But he lost his most
talented general
officer, “Ston...
Lee’sArmy
Advances
• The battle at
Gettysburg was
the bloodiest
and
most decisive
battle of the war.
General
George Meade
Confederate and Union forces were probing
for weaknesses in each other’s lines.
Cemetery Ridge
CONFEDERATE LINE
N
After a 2-hour artillery
barrage:
• Pickett led a 15,000-strong Confederate
charge at Cemetery Ridge.
• Some managed to re...
A heavy barrier of artillery (cannon)
fire to protect one’s own advancing
or retreating troops or to stop the
advance of e...
• After Pickett’s failed charge, General
Lee was forced to begin his retreat
back to Virginia, leaving over 20,000
casualt...
Lee’s task was to keep his army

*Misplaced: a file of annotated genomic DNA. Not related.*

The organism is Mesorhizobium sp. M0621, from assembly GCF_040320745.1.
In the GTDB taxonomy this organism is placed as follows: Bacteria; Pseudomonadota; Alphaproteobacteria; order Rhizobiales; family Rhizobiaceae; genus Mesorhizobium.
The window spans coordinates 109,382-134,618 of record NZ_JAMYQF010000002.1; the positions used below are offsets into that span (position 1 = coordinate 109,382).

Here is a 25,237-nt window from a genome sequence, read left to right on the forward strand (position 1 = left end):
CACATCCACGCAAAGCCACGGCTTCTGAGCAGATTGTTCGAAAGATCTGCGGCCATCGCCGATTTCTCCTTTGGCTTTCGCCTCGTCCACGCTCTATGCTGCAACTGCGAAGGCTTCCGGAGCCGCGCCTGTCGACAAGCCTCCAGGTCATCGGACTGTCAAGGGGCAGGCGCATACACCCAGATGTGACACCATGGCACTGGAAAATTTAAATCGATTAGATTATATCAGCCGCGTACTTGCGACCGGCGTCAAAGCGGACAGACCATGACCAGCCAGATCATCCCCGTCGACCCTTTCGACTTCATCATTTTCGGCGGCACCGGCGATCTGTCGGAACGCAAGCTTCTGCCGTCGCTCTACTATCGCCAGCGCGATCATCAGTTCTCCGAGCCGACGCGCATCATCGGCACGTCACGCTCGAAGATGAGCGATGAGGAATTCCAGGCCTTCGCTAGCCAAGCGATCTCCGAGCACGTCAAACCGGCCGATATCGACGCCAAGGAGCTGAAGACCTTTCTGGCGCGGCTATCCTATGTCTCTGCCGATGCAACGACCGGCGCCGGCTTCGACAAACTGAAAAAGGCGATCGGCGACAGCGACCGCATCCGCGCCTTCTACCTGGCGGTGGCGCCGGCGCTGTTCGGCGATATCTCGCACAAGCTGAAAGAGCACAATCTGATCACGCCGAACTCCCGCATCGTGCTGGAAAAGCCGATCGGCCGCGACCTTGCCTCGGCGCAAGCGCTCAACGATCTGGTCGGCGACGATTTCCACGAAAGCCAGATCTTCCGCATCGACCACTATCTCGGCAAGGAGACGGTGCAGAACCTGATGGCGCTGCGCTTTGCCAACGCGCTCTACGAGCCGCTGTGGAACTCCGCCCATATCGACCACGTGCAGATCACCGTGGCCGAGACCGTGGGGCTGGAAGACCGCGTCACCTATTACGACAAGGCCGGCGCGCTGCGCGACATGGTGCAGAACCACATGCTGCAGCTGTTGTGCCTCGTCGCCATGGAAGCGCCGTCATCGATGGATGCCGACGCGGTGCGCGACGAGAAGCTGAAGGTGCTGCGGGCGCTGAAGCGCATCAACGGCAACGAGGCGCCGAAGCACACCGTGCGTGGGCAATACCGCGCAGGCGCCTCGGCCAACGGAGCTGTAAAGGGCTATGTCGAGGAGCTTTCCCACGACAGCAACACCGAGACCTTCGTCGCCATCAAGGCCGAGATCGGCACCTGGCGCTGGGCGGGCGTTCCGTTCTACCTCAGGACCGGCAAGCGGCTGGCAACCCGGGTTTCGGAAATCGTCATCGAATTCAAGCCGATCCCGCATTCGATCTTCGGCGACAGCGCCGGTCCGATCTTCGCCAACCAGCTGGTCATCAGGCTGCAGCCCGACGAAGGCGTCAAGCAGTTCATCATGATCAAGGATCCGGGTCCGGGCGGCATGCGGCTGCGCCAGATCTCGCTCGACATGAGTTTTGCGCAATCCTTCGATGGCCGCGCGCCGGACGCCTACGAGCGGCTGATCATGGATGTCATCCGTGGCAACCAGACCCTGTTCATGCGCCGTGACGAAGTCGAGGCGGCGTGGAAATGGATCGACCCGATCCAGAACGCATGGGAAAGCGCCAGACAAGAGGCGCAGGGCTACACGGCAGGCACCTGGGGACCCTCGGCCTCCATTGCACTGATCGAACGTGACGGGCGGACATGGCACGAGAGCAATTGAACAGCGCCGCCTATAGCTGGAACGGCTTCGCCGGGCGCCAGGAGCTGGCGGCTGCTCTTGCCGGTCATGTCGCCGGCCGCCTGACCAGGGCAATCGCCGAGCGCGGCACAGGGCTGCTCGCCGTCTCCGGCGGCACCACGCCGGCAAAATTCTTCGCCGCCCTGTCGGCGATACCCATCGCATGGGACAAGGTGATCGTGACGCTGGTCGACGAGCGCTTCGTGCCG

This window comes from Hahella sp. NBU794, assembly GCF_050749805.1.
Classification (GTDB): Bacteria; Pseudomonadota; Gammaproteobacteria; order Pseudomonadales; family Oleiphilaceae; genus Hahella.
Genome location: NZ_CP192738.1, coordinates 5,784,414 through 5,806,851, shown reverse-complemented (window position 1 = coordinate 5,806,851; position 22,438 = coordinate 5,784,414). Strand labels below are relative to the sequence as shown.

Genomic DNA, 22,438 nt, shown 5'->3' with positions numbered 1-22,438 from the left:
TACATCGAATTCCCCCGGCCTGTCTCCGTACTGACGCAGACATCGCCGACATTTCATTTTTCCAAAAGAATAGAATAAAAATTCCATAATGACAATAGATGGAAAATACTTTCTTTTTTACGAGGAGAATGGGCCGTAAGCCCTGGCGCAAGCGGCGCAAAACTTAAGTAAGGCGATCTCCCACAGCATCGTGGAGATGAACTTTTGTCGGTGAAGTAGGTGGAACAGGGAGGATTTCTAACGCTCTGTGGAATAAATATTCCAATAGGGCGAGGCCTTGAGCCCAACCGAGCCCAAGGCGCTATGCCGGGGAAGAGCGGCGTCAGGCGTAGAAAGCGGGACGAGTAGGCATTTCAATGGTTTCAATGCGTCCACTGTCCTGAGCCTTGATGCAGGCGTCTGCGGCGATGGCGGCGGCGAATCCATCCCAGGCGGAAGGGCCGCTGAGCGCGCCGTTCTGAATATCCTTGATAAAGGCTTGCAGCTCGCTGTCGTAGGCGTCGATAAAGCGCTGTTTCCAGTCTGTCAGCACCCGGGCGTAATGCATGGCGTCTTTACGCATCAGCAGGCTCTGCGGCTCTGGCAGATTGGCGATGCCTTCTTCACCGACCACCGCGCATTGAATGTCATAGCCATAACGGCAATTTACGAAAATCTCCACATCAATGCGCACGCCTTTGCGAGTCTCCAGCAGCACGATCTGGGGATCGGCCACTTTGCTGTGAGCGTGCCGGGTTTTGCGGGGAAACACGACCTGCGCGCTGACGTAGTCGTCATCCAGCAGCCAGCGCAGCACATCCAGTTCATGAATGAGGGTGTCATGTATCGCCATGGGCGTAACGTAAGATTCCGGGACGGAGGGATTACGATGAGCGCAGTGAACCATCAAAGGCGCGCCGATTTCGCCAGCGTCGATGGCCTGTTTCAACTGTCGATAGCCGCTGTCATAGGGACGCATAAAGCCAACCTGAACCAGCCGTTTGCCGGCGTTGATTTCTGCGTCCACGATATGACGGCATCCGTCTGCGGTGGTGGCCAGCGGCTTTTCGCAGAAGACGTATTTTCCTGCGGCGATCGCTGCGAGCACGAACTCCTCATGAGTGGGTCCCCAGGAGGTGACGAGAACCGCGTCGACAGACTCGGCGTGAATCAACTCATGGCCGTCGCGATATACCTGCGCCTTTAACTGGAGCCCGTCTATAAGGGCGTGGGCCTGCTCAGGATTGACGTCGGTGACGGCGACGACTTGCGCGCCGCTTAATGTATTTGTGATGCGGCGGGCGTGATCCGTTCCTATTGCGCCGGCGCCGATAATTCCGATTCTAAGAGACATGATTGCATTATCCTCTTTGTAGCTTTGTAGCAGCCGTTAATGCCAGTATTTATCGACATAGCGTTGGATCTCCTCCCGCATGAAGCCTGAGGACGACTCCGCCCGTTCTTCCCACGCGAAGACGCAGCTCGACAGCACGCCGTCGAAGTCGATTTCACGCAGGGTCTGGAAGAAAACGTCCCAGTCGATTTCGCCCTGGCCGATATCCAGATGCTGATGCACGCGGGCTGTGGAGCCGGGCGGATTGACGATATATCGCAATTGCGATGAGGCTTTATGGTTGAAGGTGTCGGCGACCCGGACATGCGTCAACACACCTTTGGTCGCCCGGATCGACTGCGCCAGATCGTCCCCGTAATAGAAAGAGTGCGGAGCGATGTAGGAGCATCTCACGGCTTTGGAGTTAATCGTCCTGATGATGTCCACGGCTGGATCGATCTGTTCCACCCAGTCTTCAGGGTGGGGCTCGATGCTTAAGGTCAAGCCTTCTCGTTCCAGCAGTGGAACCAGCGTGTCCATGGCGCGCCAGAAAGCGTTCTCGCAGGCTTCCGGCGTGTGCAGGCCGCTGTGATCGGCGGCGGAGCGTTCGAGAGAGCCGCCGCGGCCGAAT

intact until a settlement could
be reached with the Union.
Major Southern Ports
New Orleans
The main ship channel to
Charleston
Fort Sumter
Confederate engineers who
designed
Fort Sumter’s defenses
General
Beauregard
General
Ripley
42 Pounder 100 Pounder Parrott
200 Pounder Parrott 10-inch Seacoast Mortar
Fort Sumter
used many
gabions to
fortify its
integrity
against the
enemy.
Gabio
n
Cylinder of wickerwork filled with
earth, used as a military defense
Gabion
Many of the surrounding waters of
Fort Sumter were mined.
Many cannons and artillery shells
were in the interior of Fort
Sumter.
Artillery Shells
100 Pounder Parrott
Picket fences helped protect the
walls.
Picket fences helped protect the
walls of Fort Sumter from the
enemy scaling the walls.
The high, thick walls of Fort Sumter
were hard to climb or penetrate.
• Both sides had
ironclad building
programs.
• Admiral Dupont led
a 9-ironclad Union
attack.
Admiral
Samuel Dupont
The USS Keokok was sunk after being
struck over 90 times by Confederate
shells.